(Photo by Matthew Murphy)
The kids rock out in the stage musical version of School of Rock’s national touring production
Ft. LAUDERDALE — When School of Rock opened as a movie musical in 2003 and as a faithful, if somewhat formulaic Broadway stage musical in 2015, it was hard to question its relevance.
The importance of the arts in education, the need for youth to find healthy outlets to express themselves and their parents to listen and encourage them were (and are) timeless issues.
But as Andrew Lloyd Webber’s stage musical now tours North America, School of Rock: The Musical feels more vital.
These days, as many people seethe with anger and frustration in a divisive country, there seems to be an increased need to rebel, to protest, to “Stick it to the Man.”
That is the title of one of the stage musical’s hard-charging songs. “The Man” (or woman) here symbolizes an unpopular authority figure.
The individual is someone who might stymie expression and establish unfair rules. Surely, as 2017 winds down, many people can identify such a person. Therefore, as pumped as you may have felt while viewing the stage musical on Broadway, an extra jolt of adrenaline surges through you this time around.
The scorching, invigorating Equity tour of the pulsating Broadway musical is rocking the Broward Center for the Performing Arts in Ft. Lauderdale through Christmas Eve. It will then shake the foundation of theaters in different parts of the country.
OK, your seating area won’t literally quake. Still, you’ll definitely feel the pounding beat of stomping feet, fiercely-strummed electric guitars, pounded drums, vigorous singing and keyboard playing.
Those feet, hands and voices unleashing all that pent-up energy and heretofore bottled-up frustration belong mostly to fifth graders. As School of Rock fans know, they attend an elite, proud institution called Hoarce Greene Prep School. It’s designed elegantly by scenic designer Anna Louizos, whose other simple sets slide seamlessly on-stage and off. This insures smooth transitions between scenes.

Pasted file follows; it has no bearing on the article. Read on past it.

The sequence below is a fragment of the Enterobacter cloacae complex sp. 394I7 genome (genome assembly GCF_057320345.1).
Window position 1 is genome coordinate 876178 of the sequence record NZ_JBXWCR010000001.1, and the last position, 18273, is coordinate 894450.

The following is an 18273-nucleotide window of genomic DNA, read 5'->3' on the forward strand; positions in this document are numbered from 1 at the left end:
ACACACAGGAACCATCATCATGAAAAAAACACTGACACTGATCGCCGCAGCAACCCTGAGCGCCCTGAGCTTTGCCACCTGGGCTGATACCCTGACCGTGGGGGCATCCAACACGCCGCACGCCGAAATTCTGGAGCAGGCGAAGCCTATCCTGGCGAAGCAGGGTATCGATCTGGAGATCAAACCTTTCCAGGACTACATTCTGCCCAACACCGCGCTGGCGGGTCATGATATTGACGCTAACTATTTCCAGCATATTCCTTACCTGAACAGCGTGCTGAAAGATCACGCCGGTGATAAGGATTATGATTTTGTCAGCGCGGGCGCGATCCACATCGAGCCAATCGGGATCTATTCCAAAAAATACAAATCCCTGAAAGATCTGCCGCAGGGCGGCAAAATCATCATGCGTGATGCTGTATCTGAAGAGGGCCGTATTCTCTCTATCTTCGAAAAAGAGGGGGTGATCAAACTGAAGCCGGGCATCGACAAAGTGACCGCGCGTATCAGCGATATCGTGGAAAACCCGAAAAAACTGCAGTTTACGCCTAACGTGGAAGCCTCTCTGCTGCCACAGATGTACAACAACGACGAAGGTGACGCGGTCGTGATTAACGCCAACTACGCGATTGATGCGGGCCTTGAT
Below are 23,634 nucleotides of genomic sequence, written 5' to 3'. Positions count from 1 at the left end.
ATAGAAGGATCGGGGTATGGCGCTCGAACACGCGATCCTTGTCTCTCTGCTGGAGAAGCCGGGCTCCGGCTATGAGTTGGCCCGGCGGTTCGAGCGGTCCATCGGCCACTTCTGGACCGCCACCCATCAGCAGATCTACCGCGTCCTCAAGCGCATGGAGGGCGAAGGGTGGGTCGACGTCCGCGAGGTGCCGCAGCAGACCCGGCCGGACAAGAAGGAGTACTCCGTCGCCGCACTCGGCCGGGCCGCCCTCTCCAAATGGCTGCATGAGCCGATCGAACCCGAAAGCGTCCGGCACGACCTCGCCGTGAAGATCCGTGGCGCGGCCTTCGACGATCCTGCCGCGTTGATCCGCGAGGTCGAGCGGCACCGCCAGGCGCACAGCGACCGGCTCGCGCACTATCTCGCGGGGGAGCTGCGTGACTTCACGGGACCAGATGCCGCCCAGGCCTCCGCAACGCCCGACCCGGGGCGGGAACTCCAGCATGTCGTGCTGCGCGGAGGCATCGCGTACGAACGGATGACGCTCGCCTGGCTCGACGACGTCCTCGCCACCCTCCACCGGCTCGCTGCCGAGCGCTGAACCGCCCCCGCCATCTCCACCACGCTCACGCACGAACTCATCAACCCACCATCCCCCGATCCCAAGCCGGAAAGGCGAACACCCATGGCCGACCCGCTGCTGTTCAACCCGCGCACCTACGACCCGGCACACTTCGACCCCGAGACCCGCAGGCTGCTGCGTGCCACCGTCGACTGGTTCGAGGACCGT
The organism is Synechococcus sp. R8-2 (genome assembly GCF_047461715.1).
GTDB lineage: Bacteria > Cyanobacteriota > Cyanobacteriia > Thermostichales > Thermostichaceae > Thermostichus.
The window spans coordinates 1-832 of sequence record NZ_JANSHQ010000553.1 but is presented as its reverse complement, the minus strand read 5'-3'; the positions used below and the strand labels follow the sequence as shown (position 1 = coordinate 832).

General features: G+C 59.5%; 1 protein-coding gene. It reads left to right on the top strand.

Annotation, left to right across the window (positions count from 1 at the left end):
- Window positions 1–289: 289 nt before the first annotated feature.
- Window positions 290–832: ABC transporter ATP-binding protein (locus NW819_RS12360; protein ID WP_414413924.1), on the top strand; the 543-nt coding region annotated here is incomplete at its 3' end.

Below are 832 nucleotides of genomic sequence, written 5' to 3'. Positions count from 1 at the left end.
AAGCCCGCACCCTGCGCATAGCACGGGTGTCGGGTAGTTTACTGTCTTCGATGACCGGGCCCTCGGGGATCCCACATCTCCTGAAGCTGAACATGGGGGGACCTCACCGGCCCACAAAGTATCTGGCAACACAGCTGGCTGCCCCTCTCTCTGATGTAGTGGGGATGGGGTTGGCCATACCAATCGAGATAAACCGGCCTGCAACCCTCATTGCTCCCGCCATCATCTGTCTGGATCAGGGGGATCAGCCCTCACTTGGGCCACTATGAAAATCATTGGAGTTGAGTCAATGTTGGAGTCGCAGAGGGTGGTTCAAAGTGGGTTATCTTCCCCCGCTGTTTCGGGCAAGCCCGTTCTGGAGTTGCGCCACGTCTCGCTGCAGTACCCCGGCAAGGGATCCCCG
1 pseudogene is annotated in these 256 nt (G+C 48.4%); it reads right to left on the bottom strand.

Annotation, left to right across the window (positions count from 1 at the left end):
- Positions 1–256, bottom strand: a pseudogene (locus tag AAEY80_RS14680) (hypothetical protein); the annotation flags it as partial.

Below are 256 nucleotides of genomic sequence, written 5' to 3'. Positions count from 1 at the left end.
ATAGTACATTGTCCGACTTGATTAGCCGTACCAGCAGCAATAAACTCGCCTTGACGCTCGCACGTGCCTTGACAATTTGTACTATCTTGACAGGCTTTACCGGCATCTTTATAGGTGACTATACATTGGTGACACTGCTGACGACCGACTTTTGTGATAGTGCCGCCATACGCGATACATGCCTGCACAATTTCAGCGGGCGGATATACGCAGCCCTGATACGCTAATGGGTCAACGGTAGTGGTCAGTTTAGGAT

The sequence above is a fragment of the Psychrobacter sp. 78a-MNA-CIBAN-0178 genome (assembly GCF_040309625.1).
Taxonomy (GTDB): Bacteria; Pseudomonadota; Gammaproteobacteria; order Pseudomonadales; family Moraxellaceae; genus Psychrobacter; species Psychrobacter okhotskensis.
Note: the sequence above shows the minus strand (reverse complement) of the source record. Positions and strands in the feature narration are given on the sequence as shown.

A stifling environment not unlike that in Spring Awakening permeates the air as prim principal Rosalie Mullins (an excellent Lexie Dorsett Sharp), maintains an aura of military-like discipline. Indeed, some of Webber’s stately songs revealing the school’s atmosphere suggest a march. As you witness the child performers sing and move to these songs in this touring production, you feel as though you’re watching the von Trapp children responding to their father’s whistle.
Those majestic, military-style songs contrast markedly with the vibrant, pulsating numbers. JoAnn M. Hunter’s choreography deftly conveys the characters’ emotions as they move to the music. The actors jump up and down, landing hard on the ground, stomp their feet and pump their arms or fists. It’s obvious they’re playing youngsters who feel free to keep their frustrations, feelings and expressions in no longer.
They’re releasing pent up feelings thanks to a man known to them as Ned Schneebly.
He’s really Dewey Finn, a lazy, unemployed rock band member who’s been kicked out of his band and cannot pay the rent to continue to live with his landlords. One of them, the real Schneebly (Matt Bittner, as a nebbish of a man who’s easily pushed around), is a substitute teacher at Hoarce Greene.
So what’s a man to do who needs money and happens to live with a substitute teacher for a prestigious prep school paying good money? Why, he pretends to be that teacher and convinces the principal that he’s really Schneebly. Before you know it, he’s the man in charge in a classroom full of 10-, 11-year-olds whose parents ignore them. They’re in desperate need of an outlet for expression/rebellion. “Schneebly” provides that outlet, as he’s discovered a “battle of the bands” the students can enter.
The boys and girls begin to relate to their pretend substitute teacher’s unapologetically rebellious, hyper demeanor. He’s essentially one of them, only in a grown-up body.
Jack Black deftly played the part in the 2003 movie with a wide-eyed, fiery intensity and robust physicality.
For the reviewed performance of the stage musical’s national tour, Rob Colletti, who plays the role on most nights, matched Black’s success without mimicking the film actor. Colletti made the part his own. For a big individual, this man can move. He slides across the stage on his knees following a running start, jumps down from desks and beds and leaps.